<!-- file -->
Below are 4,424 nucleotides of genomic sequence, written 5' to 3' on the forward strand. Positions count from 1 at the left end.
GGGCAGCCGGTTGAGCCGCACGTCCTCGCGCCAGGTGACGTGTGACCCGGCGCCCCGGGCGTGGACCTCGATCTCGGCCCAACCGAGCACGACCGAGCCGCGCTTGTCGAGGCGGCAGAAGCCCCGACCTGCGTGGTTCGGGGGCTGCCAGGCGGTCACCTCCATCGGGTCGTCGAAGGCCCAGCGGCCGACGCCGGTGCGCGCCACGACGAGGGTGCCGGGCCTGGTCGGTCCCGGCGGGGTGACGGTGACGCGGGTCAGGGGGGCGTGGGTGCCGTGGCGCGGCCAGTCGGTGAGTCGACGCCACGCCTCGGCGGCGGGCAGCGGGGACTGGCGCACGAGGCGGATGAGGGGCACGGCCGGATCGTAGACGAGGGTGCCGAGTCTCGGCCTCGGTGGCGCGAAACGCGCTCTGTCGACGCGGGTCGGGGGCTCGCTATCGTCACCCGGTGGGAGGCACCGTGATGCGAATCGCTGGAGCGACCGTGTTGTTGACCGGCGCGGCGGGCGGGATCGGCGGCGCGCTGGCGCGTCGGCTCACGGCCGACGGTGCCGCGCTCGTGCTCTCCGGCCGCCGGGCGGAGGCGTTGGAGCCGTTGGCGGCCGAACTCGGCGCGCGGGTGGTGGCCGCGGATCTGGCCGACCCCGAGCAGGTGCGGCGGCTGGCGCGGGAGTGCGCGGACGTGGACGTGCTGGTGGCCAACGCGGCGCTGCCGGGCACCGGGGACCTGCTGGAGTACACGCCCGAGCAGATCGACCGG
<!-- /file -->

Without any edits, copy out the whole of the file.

Below are 4,424 nucleotides of genomic sequence, written 5' to 3' on the forward strand. Positions count from 1 at the left end.
GGGCAGCCGGTTGAGCCGCACGTCCTCGCGCCAGGTGACGTGTGACCCGGCGCCCCGGGCGTGGACCTCGATCTCGGCCCAACCGAGCACGACCGAGCCGCGCTTGTCGAGGCGGCAGAAGCCCCGACCTGCGTGGTTCGGGGGCTGCCAGGCGGTCACCTCCATCGGGTCGTCGAAGGCCCAGCGGCCGACGCCGGTGCGCGCCACGACGAGGGTGCCGGGCCTGGTCGGTCCCGGCGGGGTGACGGTGACGCGGGTCAGGGGGGCGTGGGTGCCGTGGCGCGGCCAGTCGGTGAGTCGACGCCACGCCTCGGCGGCGGGCAGCGGGGACTGGCGCACGAGGCGGATGAGGGGCACGGCCGGATCGTAGACGAGGGTGCCGAGTCTCGGCCTCGGTGGCGCGAAACGCGCTCTGTCGACGCGGGTCGGGGGCTCGCTATCGTCACCCGGTGGGAGGCACCGTGATGCGAATCGCTGGAGCGACCGTGTTGTTGACCGGCGCGGCGGGCGGGATCGGCGGCGCGCTGGCGCGTCGGCTCACGGCCGACGGTGCCGCGCTCGTGCTCTCCGGCCGCCGGGCGGAGGCGTTGGAGCCGTTGGCGGCCGAACTCGGCGCGCGGGTGGTGGCCGCGGATCTGGCCGACCCCGAGCAGGTGCGGCGGCTGGCGCGGGAGTGCGCGGACGTGGACGTGCTGGTGGCCAACGCGGCGCTGCCGGGCACCGGGGACCTGCTGGAGTACACGCCCGAGCAGATCGACCGG